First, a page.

Jim Neath

Manchester based Ruby on Rails & Facebook App Developer

Paperclip is an awesome rails plugin by Jon Yurek at Thoughtbot. It is one of many plugins currently available that cater for file uploading and thumbnailing (see: Attachment_fu, file_column, etc). Now a quick quote from Jon:

For some reason, file attachment is annoying. I don’t know why, and I know a lot of people have attempted to solve the problem in the past, myself included. Yet it still is. Having gotten fed up with gotchas and design decisions that we didn’t agree with, I went and wrote Paperclip on the plane to RailsConf last year. We’ve been using it here in various forms since and IMHO it’s the way to handle uploads, and finally decided that it should be released.

Installing Paperclip

You can install Paperclip using a variety of different methods:

svn export https://svn.thoughtbot.com/plugins/paperclip/tags/rel_2-0-2
piston import https://svn.thoughtbot.com/plugins/paperclip/trunk

You can also grab Paperclip from the git repository.

Quick Note: If you’re a windows user, you’re going to need to go for the trunk version as this contains a fix to a problem that basically meant that Paperclip borked.

Basic Usage

class User < ActiveRecord::Base
  # Paperclip
  has_attached_file :photo,
    :styles => {
      :thumb=> "100x100#",
      :small  => "150x150>" }
end

Attached files don’t need to have a separate model (thank god). Your attachments are treated just like any other attribute. Images aren’t saved until your model is saved. There are a lot of bonus options but I’ll cover them towards the end of the article.

class AddPhotoToUser < ActiveRecord::Migration
  def self.up
    add_column :users, :photo_file_name, :string # Original filename
    add_column :users, :photo_content_type, :string # Mime type
    add_column :users, :photo_file_size, :integer # File size in bytes
  end

  def self.down
    remove_column :users, :photo_file_name
    remove_column :users, :photo_content_type
    remove_column :users, :photo_file_size
  end
end

Don’t forget to add these columns! Otherwise you’ll end up scratching your head and wondering where the hell you went wrong. The first part of the column names is the same as whatever you’re called your attached file. In our case that’s photo. Now update your database:

rake db:migrate

Now that your database is sorted, we can start working on adding some content. In your view you can add a file field like you would normally:

<% form_for :user, :html => { :multipart => true } do |f| %>
  <%= f.file_field :photo%>
<% end %>

Don’t forget the :multipart => true part or everything will fail. Then you will cry.

Now in your controller, you don’t need to do a thing (hooray).

def create
  @user = User.create(params[:user])
end

You should now be able to upload user photos to your hearts content.

To display your user’s photos all you need to do is call:

<%= image_tag @user.photo.url %>
<%= image_tag @user.photo.url(:thumb) %>

The first call will display the original image. The second one will display the thumbnail image. Easy, yes?

Paperclip Validations

At the moment Paperclip has two different validation types, validates_attachment_presence and validates_attachment_content_type.

validates_attachment_presence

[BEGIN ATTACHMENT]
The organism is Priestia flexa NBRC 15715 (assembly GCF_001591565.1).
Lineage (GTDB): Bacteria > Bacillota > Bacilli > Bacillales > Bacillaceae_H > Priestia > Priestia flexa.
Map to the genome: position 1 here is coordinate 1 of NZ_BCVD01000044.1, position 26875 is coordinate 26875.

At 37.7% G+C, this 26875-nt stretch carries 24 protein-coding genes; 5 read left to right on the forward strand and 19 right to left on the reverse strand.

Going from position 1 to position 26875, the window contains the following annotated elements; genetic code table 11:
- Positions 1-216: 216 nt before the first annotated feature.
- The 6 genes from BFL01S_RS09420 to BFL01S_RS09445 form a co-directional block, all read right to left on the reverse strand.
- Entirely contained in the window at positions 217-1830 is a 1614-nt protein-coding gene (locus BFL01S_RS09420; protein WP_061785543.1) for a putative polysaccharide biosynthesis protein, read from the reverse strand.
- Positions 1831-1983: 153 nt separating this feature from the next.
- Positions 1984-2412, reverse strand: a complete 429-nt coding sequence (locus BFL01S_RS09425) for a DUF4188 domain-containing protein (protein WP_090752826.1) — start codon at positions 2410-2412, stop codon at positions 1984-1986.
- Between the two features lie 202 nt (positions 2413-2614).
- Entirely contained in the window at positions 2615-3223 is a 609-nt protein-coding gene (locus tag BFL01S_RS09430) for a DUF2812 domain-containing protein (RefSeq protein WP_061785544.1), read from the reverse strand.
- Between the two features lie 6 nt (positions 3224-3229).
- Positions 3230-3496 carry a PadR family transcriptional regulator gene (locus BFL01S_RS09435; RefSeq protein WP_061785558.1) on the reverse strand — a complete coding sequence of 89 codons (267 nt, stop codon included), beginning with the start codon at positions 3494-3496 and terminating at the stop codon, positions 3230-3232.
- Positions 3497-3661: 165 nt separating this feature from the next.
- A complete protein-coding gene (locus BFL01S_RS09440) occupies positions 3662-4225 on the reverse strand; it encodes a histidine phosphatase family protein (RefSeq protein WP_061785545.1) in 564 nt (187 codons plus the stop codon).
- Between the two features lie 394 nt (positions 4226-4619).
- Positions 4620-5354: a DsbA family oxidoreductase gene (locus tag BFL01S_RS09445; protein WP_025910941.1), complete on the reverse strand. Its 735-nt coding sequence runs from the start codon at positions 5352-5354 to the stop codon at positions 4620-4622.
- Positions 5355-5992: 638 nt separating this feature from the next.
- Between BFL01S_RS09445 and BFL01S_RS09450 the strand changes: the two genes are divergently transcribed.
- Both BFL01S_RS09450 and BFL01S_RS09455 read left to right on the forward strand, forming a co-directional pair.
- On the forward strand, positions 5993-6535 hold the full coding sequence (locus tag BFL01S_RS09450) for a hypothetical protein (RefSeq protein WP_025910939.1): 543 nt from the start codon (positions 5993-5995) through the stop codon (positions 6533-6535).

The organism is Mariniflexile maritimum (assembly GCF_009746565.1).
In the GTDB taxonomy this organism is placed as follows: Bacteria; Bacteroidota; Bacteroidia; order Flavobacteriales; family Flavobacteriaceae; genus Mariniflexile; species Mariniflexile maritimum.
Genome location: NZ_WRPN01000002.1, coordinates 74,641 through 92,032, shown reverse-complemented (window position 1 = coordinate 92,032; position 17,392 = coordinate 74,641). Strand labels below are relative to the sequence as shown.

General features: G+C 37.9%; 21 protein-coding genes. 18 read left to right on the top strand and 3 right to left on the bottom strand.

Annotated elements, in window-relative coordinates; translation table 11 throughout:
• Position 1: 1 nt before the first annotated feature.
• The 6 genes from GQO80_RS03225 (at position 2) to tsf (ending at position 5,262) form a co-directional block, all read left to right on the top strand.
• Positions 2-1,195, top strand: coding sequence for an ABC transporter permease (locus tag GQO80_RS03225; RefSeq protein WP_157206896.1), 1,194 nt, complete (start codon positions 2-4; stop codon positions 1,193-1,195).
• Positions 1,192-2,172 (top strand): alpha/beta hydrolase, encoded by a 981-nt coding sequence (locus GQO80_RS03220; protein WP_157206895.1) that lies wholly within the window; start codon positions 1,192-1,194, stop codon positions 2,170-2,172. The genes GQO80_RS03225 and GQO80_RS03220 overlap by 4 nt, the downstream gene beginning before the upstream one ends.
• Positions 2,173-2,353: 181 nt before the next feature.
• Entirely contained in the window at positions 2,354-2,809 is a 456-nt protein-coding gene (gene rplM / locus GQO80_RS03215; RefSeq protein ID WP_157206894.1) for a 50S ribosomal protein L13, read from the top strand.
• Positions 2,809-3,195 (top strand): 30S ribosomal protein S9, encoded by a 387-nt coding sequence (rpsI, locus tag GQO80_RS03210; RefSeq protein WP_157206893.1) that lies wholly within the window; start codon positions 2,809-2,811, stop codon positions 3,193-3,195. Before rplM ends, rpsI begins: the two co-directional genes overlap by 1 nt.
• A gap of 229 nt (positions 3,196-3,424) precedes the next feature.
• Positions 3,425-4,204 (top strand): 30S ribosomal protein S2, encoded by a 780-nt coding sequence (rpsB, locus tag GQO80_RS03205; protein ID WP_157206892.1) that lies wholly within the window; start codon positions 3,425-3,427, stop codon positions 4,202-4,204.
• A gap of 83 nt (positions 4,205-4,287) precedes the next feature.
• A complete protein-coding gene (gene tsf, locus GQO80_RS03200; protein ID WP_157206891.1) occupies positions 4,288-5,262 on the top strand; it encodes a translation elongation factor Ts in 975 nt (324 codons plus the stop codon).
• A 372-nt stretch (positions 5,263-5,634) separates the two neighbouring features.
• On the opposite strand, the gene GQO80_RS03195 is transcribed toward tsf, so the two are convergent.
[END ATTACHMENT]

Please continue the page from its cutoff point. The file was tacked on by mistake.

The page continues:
validates_attachment_presence gives your ActiveRecord style validations to check to see if your paperclip model has an attachment present.

validates_attachment_presence :avatar

validates_attachment_content_type

validates_attachment_content_type lets your check the type of file that has been uploaded by checking it’s mime type.

validates_attachment_content_type :avatar, :content_type => 'image/jpeg'

Paperclip Options

Now that you’ve seen how easy to use and awesome Paperclip is, let’s have a look at some of the additional settings you can use:

has_attached_file :photo, :url => "/:class/:attachment/:id/:style_:basename.:extension"

Using :url you set when your images can be accessed from. The above setting would mean that your files are located at URLs similiar to /user/photo/1/thumb_originalfilename.jpg

has_attached_file :photo, :default_url => "/:class/:attachment/missing_:style.png"

The :default_url option is used if there is no attached file for a model. If a user doesn’t have any uploaded avatar you could use this option to set a default avatar to show.

has_attached_file :photo, :styles => { :normal => "100x100#", :small => ["70x70>", :jpg] }

:styles is a hash of thumbnail styles. The styles use the standard ImageMagick geometry rules. Paperclip also adds the ’#’ option which will create square thumbnails that are nicely cropped.

has_attached_file :photo, :default_style => :thumb

:default_style is pretty straight forward. You can select a default style from your style list that will be called, instead of the original file, when you use @user.photo.url

has_attached_file :photo, :path => ":rails_root/public/:class/:attachment/:id/:style_:basename.:extension"

Using :path you can select where the files are saved to on your box. If you change this, make sure to change the :url setting to relate to the new path.

has_attached_file :photo, :whiny_thumbnails => true

:whiny_thumbnails will raise an error if there is a problem creating thumbnails. Set to true by default.

Some Waffle

Paperclip is a great plugin. It has a smaller memory footprint than Attachment_fu, it doesn’t require the use of Rmagick (eugh) and it has all the options that I’ve wished that Attachment_fu had. Give it a try and let me know what you think

Again, maximum kudos to Jon Yurek and all the guys over at ThoughtBot.

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Jim Neath is a Freelance Ruby on Rails & Facebook app developer from Manchester, UK, currently working for Engine Yard.